To know that we know what we know, and to know that we do not know what we do not know, that is true knowledge.
With Nicolaus Copernicus being featured in today’s Google doodle to celebrate his 540th birthday, it leads all of us to think more carefully about every supposed fact, and admire those who question the rules or challenge the authority, as Copernicus’s iconoclastic success in discovering that the Earth is actually circling the Sun, and what had been thought–that the Earth was at the center of the Universe–was wrong.
Though we may understand more about Universe than five centuries ago, still, what we know, compare to what we don’t know is a tip of iceberg. How hard could it be to solve a giant jigsaw puzzle of nature? Most complex ideas before they become scientifically validated, they appear in abstraction. There is some mystical-ness when they first appear.
The art or science, what is the nature of our universe, here are a tale of another two contemporary geniuses:
Authenticating Pollock Paintings Using Fractal Geometry: his masterpiece Blue Poles: Number 11, 1952 by rolling a large canvas across the floor of his windswept barn and dripping fluid paint from an old can with a wooden stick. Given that Pollock's paintings are often described as 'organic', the obvious step towards identifying the 'hand' of Pollock is to take the pattern analysis techniques used to identify fractals in Nature's scenery and apply the same process to Pollock's canvases.
But if Pollock's swirls of paint are indeed a celebration of Nature's organic shapes, what shapes would these be? What geometry do organic shapes belong to? Do objects of Nature, such as trees and clouds, have an underlying pattern, or are they 'patternless' - a disordered mess of randomness? Although natural systems appeared to be disordered, hidden underneath was a remarkably subtle form of order. This behavior was labeled as chaotic and an area of study called chaos theory was born to understand Nature's dynamics.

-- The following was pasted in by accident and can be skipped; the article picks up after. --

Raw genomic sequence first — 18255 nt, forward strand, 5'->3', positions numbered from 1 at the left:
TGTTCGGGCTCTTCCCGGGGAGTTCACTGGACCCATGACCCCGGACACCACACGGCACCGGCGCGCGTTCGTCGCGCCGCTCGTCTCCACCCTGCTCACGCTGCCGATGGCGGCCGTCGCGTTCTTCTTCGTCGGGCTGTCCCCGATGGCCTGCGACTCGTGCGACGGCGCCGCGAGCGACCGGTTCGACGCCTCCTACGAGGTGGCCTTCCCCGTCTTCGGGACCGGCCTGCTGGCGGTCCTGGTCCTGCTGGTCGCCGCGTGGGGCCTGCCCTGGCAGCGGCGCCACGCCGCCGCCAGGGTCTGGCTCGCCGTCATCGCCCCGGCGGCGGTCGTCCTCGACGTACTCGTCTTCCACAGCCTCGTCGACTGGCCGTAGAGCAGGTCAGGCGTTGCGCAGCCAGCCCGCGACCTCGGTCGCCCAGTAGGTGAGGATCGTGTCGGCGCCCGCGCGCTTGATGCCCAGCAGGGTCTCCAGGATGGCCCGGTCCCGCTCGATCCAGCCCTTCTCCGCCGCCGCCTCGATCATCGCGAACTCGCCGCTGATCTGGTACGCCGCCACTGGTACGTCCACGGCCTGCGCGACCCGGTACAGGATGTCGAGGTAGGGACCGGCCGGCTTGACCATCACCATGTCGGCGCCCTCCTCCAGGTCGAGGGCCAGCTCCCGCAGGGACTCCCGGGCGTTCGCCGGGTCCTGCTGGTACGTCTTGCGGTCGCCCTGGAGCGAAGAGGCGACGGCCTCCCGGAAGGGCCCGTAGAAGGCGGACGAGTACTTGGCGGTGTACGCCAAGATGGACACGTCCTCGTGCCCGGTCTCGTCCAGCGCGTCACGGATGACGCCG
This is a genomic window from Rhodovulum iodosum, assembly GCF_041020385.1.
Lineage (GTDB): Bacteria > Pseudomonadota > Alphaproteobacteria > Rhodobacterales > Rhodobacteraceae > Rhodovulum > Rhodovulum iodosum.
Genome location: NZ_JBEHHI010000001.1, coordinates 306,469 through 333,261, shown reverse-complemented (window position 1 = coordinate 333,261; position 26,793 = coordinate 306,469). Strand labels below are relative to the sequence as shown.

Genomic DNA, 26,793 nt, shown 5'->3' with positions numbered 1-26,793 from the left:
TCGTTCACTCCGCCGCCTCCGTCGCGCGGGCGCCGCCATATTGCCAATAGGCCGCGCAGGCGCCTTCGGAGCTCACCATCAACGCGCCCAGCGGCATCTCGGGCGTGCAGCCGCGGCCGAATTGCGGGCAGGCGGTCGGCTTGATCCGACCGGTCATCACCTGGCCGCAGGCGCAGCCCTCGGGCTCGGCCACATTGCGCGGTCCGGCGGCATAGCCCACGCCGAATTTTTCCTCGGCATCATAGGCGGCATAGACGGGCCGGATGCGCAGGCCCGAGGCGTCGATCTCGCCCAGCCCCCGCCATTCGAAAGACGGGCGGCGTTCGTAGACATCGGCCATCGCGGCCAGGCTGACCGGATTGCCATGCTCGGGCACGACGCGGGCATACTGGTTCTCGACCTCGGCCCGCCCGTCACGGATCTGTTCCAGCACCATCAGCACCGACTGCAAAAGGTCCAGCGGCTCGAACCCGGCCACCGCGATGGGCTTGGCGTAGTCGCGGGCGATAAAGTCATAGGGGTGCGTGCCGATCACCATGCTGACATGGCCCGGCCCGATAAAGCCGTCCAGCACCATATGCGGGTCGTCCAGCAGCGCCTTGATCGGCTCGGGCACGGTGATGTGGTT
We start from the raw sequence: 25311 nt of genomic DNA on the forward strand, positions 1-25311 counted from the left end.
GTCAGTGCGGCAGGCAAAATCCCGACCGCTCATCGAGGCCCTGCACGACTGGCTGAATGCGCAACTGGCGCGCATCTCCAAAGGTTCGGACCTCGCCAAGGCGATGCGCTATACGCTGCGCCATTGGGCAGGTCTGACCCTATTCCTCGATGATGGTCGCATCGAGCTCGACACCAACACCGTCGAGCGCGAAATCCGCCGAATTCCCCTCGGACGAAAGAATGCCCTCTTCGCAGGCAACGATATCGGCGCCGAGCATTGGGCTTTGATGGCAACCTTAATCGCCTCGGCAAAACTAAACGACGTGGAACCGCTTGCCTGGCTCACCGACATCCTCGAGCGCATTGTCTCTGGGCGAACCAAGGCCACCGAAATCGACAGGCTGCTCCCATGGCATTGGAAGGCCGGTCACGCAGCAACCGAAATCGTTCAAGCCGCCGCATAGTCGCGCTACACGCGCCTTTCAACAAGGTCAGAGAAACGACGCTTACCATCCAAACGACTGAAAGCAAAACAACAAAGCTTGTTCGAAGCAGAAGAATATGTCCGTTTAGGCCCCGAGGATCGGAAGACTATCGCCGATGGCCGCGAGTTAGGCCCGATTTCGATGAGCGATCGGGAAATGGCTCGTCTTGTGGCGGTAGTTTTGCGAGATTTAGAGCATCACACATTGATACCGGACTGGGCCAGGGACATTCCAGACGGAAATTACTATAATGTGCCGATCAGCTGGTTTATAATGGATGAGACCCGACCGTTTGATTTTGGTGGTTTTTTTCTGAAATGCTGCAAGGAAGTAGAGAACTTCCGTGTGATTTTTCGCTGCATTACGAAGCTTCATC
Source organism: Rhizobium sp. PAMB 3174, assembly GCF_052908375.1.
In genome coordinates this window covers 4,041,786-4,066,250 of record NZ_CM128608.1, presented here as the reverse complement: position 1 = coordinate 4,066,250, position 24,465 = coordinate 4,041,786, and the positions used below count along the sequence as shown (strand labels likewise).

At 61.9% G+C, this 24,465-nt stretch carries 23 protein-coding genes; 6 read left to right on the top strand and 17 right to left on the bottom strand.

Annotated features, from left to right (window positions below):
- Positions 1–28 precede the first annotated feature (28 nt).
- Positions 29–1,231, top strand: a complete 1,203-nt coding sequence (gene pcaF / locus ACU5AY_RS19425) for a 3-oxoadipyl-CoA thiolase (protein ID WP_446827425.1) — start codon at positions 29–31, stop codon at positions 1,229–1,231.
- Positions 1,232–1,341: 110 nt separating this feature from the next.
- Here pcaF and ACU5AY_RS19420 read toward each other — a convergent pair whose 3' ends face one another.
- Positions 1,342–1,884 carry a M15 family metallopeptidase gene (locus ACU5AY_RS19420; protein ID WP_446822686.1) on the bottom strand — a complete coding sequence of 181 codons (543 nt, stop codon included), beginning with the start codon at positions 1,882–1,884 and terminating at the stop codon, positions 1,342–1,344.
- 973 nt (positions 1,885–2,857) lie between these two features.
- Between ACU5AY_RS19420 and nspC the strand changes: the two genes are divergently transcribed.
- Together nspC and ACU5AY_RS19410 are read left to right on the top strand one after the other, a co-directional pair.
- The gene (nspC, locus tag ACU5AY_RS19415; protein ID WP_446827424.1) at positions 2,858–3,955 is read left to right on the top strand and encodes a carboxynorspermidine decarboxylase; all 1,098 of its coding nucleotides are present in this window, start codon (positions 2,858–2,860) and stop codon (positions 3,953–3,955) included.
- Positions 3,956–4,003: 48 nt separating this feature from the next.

Mandelbrot’ fractal theory : Pollock's work had huge influence on Mandelbrot (great mathematician). Benoit B. Mandelbrot (November 1924 – 14 October 2010) was a Polish-born, French and American mathematician, noted for developing a "theory of roughness" in nature and the field of fractal geometry to help prove it, which included coining the word "fractal". He later created the Mandelbrot set of intricate, never-ending fractal shapes, named in his honor. In 1975, Mandelbrot coined the term fractal to describe these structures and first published his ideas in 1975, and later translated, Fractals: Form, Chance and Dimension.
Mandelbrot ended up doing a great piece of science and identifying a much stronger and more fundamental idea—put simply, that there are some geometric shapes, which he called "fractals", that are equally "rough" at all scales. No matter how close you look, they never get simpler, much as the section of a rocky coastline you can see at your feet looks just as jagged as the stretch you can see from space.Many of Nature's patterns have been shown to be fractal. Examples include coastlines, clouds, flames, lightning, trees and mountain profiles. Fractals are referred to as a new geometry because the patterns look nothing like traditional Euclidean shapes. In contrast to the smoothness of artificial shapes, fractals consist of patterns that recur on finer and finer magnifications, building up shapes of immense complexity.
So both the artist and scientist observed how the pluralistic world would - emerge (by generative design, pattern) - that can only be defined by fractals, in which cartesian approaches fails. Will the growing interplay of art and science transcend to the next level of cognizant of the world, the nature, and our infinite Universe?
We are all the bits and bytes, signals and notes of our Universe, we may also discover or co-paint the information masterpiece we can or can’t understand, may Copernicus’s spirit of questioning inspire our curiosity and encourage us to think differently.